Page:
Please Vote for Cool Scoops as BEST Ice Cream Shop on the Jersey Shore HOT LIST.
Every vote counts!
Go to the link below:
Type in cool scoops in the search area and please vote!
Paul Russo
Happy to cast our vote again ... we LOVE Cool Scoops!  (kk)

My favorite WLS-FM jock, Danny Lake and, from what I understand, a faithful reader and fan of Forgotten Hits, has some cool links on his WLS-FM website ... a neat little "Where Are They Now" feature ... you can check it out here  (kk):
Danny Lake's "Where Are They Now" feature
A few weeks back we told you about an experiment that R.I.P. Renfield was running regarding what five songs you simply cannot live without on your iPod.  We just received our first result ... and wondered if Gary had had any responses yet as well.  (In order for this experiment to be carried out properly, it would take several weeks to determine which songs you were eliminating and which ones would make your "final five" ... so it still may be a bit premature to find the answers ... after all, a guy like Joel Whitburn, with over 44,000 songs on HIS iPod, might NEVER be able to narrow it down to just five!!!  lol)  kk

I'm submitting my favorites now ... I cannot wait for the guy with the 45,000 plus to whittle his down.
I did the best I could. I managed to get mine down to ten but I found it was a matter of five weekday and five weekend ... so here they are in no particular order.
Badge ... Cream
I'm Gonna Tear Your Playhouse Down ... Paul Young
Soulful Strut ... Young-Holt Unlimited
One Headlight ... Wallflowers
Time for Living ... The Association
One Day In Your Life ... Michael Jackson
Takin' Somebody With Me When I Fall ... Larry Gatlin and the Gatlin Brothers
MacArthur Park ... Richard Harris
White Flag ... Dido
Spaceship Orion ... Ozark Mountain Daredevils
These ten songs were songs I never skip on my ipod.
So, there you have it. I would like to point out that the Larry Gatlin song is the closest I get to Country ... not a fan.
I haven't received any other responses so far ... but Stacee seems to have gotten the idea ... kinda like when I suggested that EVERYONE gets in the rock and roll hall of fame but then you have to vote OUT FIVE groups a year ... who'd really be left at the end of the day?
oh well ... I should have just asked what songs do you NEVER skip ... would have been less work for your readers!
I'm curious to see what other songs make the "final five" ... imagine building an iPod playlist of 200 songs out of what everybody else considers "the best of the best"!  (kk)
Our FH Buddy Artie Wayne has a few more interesting stories to share with our readers ... be sure to check them out via his website below!  (kk)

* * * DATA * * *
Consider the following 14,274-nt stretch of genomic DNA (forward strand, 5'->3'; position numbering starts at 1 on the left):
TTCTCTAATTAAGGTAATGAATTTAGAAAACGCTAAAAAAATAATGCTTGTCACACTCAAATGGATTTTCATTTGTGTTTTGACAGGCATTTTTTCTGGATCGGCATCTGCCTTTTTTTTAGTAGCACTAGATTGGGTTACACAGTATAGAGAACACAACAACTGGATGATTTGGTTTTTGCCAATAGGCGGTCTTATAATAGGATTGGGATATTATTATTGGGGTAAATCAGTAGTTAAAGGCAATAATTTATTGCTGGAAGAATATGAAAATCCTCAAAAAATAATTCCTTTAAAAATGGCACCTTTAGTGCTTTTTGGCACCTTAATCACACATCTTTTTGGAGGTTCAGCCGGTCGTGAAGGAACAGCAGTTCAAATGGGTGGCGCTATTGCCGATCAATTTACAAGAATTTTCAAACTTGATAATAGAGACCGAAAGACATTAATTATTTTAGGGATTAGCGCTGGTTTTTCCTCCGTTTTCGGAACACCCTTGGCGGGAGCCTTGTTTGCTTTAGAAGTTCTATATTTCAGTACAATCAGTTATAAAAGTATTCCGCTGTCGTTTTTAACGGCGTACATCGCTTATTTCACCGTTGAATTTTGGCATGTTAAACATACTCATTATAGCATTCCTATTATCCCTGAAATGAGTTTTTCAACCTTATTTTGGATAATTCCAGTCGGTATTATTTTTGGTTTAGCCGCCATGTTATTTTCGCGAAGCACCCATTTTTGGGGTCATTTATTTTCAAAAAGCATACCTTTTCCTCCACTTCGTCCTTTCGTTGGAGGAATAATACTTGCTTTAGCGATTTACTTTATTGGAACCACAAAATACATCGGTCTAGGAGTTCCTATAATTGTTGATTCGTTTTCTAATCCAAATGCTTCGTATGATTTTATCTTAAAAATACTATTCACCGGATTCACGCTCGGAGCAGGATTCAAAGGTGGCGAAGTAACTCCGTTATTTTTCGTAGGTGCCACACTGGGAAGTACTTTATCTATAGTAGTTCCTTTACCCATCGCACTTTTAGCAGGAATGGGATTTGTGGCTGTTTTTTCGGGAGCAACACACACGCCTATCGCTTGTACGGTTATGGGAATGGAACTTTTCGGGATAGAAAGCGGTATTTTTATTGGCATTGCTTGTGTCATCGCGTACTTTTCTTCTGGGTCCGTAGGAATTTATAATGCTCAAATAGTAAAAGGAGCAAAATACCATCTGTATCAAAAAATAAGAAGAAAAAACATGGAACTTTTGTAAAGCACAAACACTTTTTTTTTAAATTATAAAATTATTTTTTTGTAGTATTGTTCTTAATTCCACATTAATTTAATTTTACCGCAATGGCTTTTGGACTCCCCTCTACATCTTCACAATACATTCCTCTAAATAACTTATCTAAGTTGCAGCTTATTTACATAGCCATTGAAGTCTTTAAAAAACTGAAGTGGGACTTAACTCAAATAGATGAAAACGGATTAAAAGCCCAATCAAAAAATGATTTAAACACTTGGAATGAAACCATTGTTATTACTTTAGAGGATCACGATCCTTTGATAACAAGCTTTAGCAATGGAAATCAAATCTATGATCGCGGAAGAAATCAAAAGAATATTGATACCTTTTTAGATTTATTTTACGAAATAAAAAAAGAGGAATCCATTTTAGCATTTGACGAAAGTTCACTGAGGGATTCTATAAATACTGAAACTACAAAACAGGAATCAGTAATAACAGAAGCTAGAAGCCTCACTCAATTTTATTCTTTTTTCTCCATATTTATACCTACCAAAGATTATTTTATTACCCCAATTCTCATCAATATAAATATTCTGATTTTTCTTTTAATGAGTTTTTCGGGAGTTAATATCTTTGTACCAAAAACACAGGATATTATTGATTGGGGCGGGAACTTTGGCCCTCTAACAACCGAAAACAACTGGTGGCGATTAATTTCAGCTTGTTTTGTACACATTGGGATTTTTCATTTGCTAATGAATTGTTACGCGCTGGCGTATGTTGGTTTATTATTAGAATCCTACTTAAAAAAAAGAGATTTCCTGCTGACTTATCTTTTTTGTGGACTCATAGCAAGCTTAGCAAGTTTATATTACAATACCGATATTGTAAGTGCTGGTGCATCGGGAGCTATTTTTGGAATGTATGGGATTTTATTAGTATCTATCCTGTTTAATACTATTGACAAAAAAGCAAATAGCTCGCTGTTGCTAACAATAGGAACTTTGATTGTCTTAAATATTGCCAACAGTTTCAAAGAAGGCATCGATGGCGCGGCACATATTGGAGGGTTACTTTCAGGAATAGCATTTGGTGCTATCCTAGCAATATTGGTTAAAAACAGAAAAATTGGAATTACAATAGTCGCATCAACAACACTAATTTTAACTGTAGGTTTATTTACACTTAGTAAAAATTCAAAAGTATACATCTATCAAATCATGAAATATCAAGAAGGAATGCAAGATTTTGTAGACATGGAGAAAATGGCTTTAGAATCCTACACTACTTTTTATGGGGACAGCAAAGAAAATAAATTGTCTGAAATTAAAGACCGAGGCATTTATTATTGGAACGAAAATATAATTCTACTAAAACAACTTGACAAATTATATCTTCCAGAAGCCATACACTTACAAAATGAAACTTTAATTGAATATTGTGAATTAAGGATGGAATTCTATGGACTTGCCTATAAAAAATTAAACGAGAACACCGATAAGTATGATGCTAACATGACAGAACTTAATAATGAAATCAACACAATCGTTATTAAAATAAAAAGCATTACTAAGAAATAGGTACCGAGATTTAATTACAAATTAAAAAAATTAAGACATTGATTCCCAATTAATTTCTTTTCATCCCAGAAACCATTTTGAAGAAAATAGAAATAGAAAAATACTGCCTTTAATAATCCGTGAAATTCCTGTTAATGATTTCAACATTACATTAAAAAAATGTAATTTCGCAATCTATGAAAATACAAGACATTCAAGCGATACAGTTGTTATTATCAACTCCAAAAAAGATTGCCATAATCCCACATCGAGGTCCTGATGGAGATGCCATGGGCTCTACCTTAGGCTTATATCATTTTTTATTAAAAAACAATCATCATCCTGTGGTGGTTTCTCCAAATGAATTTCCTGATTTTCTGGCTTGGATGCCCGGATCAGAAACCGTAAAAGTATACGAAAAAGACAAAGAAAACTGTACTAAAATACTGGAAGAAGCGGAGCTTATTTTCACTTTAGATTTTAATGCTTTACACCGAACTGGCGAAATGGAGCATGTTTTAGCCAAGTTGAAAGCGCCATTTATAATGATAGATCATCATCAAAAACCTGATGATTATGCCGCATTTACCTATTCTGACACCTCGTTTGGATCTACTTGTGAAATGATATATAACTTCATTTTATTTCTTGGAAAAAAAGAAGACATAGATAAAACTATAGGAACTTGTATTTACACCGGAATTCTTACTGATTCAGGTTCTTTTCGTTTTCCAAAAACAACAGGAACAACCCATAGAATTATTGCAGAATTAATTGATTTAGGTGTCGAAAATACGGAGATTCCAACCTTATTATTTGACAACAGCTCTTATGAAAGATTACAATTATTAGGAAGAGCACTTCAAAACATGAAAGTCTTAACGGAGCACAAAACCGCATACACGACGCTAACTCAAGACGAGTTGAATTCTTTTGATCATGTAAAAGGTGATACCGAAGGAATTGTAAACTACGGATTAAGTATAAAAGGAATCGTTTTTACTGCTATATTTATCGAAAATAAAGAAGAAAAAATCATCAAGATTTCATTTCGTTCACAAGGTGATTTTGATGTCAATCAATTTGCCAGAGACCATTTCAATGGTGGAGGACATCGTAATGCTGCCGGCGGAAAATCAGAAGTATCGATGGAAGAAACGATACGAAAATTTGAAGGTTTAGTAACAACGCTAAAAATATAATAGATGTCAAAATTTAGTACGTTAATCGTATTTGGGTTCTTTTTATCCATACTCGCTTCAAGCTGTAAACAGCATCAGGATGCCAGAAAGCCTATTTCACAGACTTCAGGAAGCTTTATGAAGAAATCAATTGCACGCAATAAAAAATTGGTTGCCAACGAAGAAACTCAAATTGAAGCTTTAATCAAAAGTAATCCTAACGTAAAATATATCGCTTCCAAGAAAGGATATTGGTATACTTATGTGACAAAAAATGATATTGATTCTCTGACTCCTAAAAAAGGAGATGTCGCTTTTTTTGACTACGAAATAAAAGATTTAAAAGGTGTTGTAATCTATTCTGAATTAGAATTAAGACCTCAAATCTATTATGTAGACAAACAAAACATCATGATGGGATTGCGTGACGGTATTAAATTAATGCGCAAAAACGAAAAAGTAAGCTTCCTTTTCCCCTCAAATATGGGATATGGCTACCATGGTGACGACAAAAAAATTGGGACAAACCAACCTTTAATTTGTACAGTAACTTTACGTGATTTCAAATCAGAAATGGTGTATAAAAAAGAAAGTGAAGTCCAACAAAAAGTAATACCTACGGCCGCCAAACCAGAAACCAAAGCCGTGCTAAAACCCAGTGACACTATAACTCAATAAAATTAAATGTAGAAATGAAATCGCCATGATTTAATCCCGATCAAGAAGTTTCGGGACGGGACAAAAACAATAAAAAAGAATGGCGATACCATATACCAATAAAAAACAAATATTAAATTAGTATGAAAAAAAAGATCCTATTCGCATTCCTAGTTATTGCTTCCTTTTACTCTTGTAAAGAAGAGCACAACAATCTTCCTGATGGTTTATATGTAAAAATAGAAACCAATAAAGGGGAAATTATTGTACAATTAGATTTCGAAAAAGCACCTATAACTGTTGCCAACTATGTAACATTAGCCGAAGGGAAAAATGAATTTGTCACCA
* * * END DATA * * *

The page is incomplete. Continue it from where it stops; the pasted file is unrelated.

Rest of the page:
Kent ...
How ya' doin'?
Thought you and your readers might like to read about a few of my experiences with DAVID GEFFEN back in the day. - "The most powerful man in Hollywood and how he got that way!"
While I was searching for a picture of JACKIE DeSHANNON on the internet, to use in my forthcoming book, “I DID IT FOR A SONG”, I found one that I had taken in 1968 and happily discovered it was used as a cover on a recent CD of hers!
Artie Wayne
And, speaking of interesting books ...

Hi Kent,
I don't know if you know about LinDee or her book, but it's sounds like something your readers would like. 
I've never met her, except through e-mail, but she seems to have a real love for her subject ... it takes one to know one;-)
Take care,

Fuzzy Dice News, April 7, 2011
Hello Rock & Roll Radio DJs Fans!
Guess what?! You can now download a Kindle version of 
Blast from Your Past!  Rock And Roll DJ’s: the first five years (1954-1959) from Amazon!
I wasn’t going to just blurt it out, but I’m so excited for everyone to see that I really have been working on the book, and we’re getting closer to the full - throttle print edition. I gave up guesstimating a publication date – and you’ve all been so patient, but just know that it’s coming up. Thank you for hanging around and for the encouragement so many of you have offered.
FYI, the ebook is priced at only $3.99 as an introductory teaser to the series; come July 1st the price will increase to $4.99.
In the meantime, tell all your friends about the pre-print book teaser! Blast from Your Past! Rock & Roll Radio DJs: the First Five Years 1954-1959 is available now as a Kindle EBOOK. Remember, ebooks are still generally no-frills, basic formatting and poor quality images (and fewer images) than any print version can offer, but at least it’s something to whet your appetite for the good ol’ days. You’ll find fifteen fun and entertaining tales of your favorite DJs about their lives behind the microphone at a time when Rock & Roll was heating up the music world.